In the early 16th century some weavers from Bengal migrated to Orissa along with Chaitanya Prabhu which led to a blend of weaving patterns of textures and drapery styles. The threadwork in Orissa brought a new outlook to Bengal weavers. The Jagatsingpur district in Orissa is perhaps the only place today where people still indulge in weaving of cotton fabrics. Various organizations have helped these weavers to make a place in the contemporary market. The single cotton saris making process usually involves 40s, 60s and 80s single count cotton and the 2/80s cotton which is mercerized is used for sari. The yarn or thread which is unbleached is dyed in desired color which is then spread in open space to starch it and dry it. The entire process of making sari takes around three weeks.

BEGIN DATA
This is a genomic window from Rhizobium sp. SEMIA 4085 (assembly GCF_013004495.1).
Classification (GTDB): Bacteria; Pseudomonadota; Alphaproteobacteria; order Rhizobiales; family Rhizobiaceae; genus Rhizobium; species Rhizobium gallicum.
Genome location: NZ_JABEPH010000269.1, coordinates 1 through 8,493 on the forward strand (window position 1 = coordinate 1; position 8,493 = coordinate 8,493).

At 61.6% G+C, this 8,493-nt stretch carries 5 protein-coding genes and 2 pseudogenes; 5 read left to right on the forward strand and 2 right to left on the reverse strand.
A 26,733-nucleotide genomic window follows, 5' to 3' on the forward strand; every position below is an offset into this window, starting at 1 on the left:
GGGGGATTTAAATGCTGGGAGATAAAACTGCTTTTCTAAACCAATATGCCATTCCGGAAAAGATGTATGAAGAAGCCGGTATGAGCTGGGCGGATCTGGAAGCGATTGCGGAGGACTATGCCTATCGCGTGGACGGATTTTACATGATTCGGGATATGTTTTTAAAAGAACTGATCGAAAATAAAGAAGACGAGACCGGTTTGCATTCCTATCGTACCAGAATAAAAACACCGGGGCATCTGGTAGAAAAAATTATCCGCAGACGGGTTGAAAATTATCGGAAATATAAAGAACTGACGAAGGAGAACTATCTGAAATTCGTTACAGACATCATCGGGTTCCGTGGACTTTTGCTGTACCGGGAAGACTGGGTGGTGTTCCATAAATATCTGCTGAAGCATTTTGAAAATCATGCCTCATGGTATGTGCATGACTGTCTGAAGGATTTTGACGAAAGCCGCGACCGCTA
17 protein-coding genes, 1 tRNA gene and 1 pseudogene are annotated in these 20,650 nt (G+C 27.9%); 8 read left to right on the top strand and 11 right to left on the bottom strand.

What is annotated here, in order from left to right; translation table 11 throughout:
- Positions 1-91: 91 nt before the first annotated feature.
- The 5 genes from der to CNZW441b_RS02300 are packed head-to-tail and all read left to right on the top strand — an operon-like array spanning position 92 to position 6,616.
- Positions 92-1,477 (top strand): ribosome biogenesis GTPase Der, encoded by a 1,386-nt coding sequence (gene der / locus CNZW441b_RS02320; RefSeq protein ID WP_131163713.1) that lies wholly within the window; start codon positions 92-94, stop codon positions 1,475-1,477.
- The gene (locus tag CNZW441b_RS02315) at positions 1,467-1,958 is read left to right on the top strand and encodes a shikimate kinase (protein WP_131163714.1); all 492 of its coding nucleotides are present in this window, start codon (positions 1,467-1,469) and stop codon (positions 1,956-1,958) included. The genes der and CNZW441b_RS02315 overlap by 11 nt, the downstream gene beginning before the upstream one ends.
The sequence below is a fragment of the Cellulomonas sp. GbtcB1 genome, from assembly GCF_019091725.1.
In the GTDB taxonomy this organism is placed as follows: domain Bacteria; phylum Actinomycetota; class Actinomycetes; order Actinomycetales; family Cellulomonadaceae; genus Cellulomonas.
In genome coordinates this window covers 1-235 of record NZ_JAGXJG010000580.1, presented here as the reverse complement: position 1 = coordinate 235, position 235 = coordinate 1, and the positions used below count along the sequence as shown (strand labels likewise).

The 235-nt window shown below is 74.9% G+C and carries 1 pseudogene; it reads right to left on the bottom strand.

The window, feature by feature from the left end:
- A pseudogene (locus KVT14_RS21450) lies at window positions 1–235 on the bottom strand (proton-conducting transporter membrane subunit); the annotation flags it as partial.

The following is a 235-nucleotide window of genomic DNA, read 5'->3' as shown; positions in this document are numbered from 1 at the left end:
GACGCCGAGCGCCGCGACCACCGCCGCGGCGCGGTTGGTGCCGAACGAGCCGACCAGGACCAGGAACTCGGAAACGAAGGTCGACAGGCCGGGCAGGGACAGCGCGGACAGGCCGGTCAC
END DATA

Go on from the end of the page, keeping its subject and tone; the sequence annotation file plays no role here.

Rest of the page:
The weaver while working on the loom reads the graph pattern and accordingly inserts the extra weft to create the desired pattern. This community underwent a major loss after the Supercyclone of 1999 erasing the houses and families involved in it after which very few went back to the art of weaving. The weavers were aging and there was also a shift in the demand of local market. For the old aged weavers, there is no option for an alternative livelihood and thus indulge in it while the younger people refrain from it majorly due to inadequate wages.


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